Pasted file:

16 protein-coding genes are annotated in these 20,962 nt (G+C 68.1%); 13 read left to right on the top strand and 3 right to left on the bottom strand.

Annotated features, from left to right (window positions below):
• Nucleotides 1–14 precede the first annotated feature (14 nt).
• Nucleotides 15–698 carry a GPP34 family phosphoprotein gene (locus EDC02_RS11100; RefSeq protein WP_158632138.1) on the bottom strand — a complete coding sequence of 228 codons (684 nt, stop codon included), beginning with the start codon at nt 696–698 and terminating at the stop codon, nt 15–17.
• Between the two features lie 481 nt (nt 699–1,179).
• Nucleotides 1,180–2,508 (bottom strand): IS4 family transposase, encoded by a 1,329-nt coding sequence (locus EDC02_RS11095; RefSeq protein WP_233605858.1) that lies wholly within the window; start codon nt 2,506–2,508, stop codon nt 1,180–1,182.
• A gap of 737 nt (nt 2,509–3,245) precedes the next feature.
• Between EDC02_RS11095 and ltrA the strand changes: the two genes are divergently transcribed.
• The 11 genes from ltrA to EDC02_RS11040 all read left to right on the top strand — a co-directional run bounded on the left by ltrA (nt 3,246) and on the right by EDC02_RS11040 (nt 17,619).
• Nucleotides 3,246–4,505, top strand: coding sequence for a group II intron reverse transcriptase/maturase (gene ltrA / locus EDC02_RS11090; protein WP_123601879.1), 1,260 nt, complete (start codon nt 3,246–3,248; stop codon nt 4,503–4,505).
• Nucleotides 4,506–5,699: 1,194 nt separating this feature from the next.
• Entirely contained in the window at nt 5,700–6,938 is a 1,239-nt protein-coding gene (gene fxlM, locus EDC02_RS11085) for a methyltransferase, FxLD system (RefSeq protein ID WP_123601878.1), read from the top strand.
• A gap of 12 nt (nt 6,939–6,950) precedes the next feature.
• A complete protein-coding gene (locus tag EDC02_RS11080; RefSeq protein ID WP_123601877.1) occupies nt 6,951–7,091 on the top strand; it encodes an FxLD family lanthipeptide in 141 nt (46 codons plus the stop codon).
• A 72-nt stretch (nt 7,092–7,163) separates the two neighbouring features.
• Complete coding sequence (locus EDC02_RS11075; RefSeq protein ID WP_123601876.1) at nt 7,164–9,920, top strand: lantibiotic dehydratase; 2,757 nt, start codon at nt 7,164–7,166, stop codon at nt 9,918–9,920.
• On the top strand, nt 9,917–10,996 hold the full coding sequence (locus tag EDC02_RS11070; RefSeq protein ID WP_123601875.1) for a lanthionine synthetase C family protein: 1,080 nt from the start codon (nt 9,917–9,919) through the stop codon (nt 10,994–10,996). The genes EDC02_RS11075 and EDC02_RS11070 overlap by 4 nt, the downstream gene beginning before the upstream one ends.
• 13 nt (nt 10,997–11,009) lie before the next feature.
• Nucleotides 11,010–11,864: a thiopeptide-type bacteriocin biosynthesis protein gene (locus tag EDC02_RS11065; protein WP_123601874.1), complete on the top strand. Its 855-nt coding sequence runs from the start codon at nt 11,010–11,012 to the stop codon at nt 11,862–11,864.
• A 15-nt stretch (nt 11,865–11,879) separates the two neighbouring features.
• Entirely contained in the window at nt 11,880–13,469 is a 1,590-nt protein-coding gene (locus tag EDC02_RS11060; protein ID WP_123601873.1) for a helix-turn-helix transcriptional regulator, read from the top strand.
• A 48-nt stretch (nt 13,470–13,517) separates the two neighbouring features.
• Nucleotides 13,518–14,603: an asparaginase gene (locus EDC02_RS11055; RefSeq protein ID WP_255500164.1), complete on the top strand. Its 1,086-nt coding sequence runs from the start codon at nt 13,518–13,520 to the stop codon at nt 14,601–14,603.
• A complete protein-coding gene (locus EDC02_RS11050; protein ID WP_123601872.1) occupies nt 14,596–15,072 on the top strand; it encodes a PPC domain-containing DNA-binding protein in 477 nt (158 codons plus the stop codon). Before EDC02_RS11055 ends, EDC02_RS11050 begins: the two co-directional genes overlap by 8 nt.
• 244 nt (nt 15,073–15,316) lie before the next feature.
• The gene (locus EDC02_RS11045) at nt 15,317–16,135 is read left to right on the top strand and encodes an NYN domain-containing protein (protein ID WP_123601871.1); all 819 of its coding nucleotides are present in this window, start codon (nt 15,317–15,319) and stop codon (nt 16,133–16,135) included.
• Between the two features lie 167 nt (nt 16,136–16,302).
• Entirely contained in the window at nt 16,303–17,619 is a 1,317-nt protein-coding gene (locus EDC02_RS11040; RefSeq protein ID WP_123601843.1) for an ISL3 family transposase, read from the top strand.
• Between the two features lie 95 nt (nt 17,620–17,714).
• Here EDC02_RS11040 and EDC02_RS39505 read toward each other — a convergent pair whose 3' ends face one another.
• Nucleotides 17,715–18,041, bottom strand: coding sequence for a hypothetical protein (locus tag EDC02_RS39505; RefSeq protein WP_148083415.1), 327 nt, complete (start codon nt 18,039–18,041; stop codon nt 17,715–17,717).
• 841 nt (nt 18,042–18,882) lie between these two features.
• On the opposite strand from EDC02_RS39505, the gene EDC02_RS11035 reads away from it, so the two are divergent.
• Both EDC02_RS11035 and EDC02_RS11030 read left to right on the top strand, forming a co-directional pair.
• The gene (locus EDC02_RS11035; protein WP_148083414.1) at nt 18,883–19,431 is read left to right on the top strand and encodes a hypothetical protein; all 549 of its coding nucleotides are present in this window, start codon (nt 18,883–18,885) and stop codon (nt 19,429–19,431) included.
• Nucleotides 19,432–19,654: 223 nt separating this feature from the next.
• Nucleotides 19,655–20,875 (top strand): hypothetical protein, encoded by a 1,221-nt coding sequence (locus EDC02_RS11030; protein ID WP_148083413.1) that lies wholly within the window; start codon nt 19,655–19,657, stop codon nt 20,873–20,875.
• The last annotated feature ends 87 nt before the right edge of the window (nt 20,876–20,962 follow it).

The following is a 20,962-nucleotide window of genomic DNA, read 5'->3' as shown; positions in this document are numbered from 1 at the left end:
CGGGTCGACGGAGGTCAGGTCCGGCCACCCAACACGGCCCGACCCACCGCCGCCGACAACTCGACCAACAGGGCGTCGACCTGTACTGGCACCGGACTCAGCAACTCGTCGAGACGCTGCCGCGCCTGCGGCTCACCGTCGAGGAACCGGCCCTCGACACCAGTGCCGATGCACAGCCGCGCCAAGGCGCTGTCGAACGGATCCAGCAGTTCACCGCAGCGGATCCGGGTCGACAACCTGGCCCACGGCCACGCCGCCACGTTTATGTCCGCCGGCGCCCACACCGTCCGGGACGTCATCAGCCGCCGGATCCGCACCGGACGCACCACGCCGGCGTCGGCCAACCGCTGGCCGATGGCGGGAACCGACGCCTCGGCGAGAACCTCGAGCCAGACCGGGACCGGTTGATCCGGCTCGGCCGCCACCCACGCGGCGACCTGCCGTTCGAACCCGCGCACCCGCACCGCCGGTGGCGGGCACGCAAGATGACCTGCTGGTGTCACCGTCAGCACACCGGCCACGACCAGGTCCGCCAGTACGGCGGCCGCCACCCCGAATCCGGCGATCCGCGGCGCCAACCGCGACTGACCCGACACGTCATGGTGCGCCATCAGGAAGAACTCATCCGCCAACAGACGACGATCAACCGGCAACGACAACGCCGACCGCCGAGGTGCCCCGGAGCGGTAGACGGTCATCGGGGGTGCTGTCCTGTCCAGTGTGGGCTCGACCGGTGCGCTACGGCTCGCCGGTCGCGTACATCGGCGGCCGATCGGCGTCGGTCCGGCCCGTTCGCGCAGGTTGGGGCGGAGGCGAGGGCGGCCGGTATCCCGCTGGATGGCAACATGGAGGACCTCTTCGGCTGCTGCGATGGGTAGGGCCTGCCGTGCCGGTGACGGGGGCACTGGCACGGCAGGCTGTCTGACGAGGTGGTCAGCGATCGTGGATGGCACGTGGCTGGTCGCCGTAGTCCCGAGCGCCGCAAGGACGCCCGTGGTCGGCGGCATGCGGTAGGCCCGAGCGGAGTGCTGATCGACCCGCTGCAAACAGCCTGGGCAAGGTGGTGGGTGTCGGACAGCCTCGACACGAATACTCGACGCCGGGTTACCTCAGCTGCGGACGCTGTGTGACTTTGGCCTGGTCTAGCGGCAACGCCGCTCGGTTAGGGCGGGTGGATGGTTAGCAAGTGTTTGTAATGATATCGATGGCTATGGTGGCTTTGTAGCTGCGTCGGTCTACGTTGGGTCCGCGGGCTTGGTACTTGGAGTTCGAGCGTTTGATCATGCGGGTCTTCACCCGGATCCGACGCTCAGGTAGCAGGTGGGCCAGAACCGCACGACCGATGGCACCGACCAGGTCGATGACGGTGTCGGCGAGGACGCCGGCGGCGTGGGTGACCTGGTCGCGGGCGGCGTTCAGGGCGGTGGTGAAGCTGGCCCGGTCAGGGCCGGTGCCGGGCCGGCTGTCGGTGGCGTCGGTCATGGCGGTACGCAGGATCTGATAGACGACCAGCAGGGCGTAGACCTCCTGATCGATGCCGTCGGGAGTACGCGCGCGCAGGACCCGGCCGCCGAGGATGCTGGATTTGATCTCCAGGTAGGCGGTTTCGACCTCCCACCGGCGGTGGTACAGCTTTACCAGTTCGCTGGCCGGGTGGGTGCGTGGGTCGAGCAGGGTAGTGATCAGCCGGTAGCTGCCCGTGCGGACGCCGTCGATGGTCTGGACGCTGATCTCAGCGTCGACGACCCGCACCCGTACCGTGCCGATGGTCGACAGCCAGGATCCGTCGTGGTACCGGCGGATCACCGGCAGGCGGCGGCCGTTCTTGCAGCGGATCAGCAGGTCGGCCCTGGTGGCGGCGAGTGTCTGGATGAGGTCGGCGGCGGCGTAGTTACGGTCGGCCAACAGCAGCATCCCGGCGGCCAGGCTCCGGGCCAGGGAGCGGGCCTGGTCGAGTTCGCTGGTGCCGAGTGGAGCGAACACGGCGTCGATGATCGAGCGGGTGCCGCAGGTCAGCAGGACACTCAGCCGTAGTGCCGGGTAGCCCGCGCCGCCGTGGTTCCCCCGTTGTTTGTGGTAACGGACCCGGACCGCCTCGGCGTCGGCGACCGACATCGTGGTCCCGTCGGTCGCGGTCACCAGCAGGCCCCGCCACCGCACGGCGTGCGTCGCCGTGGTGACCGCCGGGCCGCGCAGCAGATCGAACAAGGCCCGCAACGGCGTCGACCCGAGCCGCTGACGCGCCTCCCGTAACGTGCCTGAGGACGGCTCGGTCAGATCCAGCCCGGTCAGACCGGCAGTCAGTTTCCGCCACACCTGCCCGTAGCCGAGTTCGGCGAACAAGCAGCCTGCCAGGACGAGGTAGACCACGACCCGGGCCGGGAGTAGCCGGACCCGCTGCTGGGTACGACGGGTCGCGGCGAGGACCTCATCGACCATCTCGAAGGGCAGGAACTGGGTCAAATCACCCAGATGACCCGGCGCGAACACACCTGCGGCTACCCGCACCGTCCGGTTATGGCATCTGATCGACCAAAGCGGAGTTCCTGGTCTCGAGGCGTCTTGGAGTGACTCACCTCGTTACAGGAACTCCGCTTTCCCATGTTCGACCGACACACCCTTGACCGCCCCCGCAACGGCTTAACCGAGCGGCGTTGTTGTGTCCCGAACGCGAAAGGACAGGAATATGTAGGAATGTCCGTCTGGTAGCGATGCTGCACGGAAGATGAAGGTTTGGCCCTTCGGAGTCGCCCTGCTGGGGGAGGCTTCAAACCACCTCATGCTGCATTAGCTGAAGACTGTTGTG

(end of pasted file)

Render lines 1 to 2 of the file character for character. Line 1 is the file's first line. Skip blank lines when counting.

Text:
16 protein-coding genes are annotated in these 20,962 nt (G+C 68.1%); 13 read left to right on the top strand and 3 right to left on the bottom strand.

Annotated features, from left to right (window positions below):